Having regrettably missed Ed Brubaker's universally beloved first run on Captain America, as well as having thoroughly enjoyed this summer's blockbuster film adaptation of the character, I sensed greater forces at work goading me toward finally investing time in some Cap comics. Brubaker's recently relaunched volume of the flagship title was my first attempt at making that happen, but its awkward shift of emphasis onto sci-fi superheroics didn't play well to what have traditionally been the writer's strengths. For me, the much more on-target offering turned out to be Captain America and Bucky, a reverent flashback to the WWII-era incarnations of the star spangled duo. For its first four issues (numbered 620 through 623… don't ask), it had been an engaging, heartfelt tale of young Bucky's growth from boy into man.
With the advent of Issue 624, however, that pattern finds itself uncomfortably broken. Brubaker and co-writer Marc Andreyko abruptly yank us into the 1950s, the period during which Bucky regularly performed assassinations for the Soviet government as the brainwashed Winter Soldier. It's an odd setting for a story that purports to be a finale, bearing nary a mark of continuity between itself and the prior elements of the arc to date. Not only has the focal character suddenly gone from hero to villain, but the events leading him to do so occur almost entirely off-panel, being explained only briefly in a quick recap of scenes from previous Captain America comics.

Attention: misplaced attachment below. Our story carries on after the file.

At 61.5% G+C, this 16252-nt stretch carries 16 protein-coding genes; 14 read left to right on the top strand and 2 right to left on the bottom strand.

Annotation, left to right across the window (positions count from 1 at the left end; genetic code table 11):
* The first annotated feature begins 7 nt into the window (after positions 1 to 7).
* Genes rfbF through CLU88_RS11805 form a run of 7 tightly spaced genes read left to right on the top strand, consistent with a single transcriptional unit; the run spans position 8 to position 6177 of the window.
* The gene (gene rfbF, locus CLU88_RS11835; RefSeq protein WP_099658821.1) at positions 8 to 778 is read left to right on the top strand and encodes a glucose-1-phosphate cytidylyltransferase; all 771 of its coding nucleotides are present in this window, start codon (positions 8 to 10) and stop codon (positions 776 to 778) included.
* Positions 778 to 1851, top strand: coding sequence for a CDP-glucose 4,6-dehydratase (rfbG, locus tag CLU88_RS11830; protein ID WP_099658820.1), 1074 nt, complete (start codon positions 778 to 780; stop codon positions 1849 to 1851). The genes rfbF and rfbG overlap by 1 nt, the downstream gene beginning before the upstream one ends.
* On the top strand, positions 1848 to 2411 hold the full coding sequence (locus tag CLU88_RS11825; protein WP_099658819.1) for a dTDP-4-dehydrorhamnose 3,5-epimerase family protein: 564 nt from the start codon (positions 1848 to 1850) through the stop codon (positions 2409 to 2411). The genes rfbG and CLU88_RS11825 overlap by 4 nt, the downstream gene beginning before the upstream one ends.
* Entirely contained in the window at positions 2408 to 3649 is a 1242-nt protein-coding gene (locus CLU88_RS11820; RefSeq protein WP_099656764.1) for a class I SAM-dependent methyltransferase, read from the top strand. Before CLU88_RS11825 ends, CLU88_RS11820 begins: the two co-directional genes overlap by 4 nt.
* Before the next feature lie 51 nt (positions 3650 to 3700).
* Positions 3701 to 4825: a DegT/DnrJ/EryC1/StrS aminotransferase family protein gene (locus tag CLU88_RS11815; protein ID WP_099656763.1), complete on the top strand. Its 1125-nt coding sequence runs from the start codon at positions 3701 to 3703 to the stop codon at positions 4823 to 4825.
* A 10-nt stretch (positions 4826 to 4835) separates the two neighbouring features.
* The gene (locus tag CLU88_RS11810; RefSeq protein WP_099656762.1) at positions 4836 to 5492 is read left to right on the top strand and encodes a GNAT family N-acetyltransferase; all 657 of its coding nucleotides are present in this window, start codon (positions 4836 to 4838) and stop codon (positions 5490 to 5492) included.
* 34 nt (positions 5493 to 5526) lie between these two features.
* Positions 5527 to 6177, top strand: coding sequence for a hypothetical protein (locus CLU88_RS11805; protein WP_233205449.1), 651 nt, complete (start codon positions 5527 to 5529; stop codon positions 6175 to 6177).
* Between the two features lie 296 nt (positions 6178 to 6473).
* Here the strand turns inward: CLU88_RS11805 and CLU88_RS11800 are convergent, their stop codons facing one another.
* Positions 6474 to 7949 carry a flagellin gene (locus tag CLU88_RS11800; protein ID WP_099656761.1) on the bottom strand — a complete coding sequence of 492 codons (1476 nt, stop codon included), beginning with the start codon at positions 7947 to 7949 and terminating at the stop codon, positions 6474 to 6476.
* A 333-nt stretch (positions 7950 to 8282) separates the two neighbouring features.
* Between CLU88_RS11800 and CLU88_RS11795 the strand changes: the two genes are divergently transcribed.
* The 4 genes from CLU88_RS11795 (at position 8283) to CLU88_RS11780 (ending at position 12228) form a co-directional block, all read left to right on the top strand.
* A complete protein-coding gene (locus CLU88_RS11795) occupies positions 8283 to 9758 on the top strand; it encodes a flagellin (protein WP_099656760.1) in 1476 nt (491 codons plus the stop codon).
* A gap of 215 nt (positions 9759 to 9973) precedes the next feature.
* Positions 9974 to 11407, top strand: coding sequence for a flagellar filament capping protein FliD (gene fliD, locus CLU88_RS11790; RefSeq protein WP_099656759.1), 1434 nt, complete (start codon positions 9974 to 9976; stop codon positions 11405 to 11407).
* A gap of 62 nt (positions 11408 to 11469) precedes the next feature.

Had those snippets been spaced out to more gradually trace Bucky's plunge into darkness, they might have formed the backbone to a strong story, one that could have ominously mirrored the character's ascent to heroism during the war. As it is, there are still some pretty nice moments to be found. The Black Widow shows up as a love interest, drawing out the humanity in Bucky that has otherwise been covered over by his remorseless Winter Soldier façade. The incomparable Chris Samnee renders both sides of that equation well, drawing out a tenderness to the romantic relationship that is effortlessly cast off once Bucky slips back into his killer persona.
The problem isn't that the creative team falters in presenting any of these aspects of the book, but simply that they feel like the pieces of a different story than the one that was, up 'til now, being told. With the chronological setting of the series set to jump forward once again in the next issue, it's anyone's guess as to what the future of Captain America and Bucky holds. Based on previous output, I'm inclined to trust that Brubaker and company have a firm command over the direction they're heading, but the ultimate success of this series will rest in its ability to maintain a consistent trajectory.
Raised on a steady diet of Super Powers action figures and Adam West Batman reruns, Chris Kiser now writes for Comics Bulletin. He once reviewed every tie-in to a major DC Comics summer event and survived to tell the tale. Ask him about it on Twitter, where he can be found at @Chris_Kiser!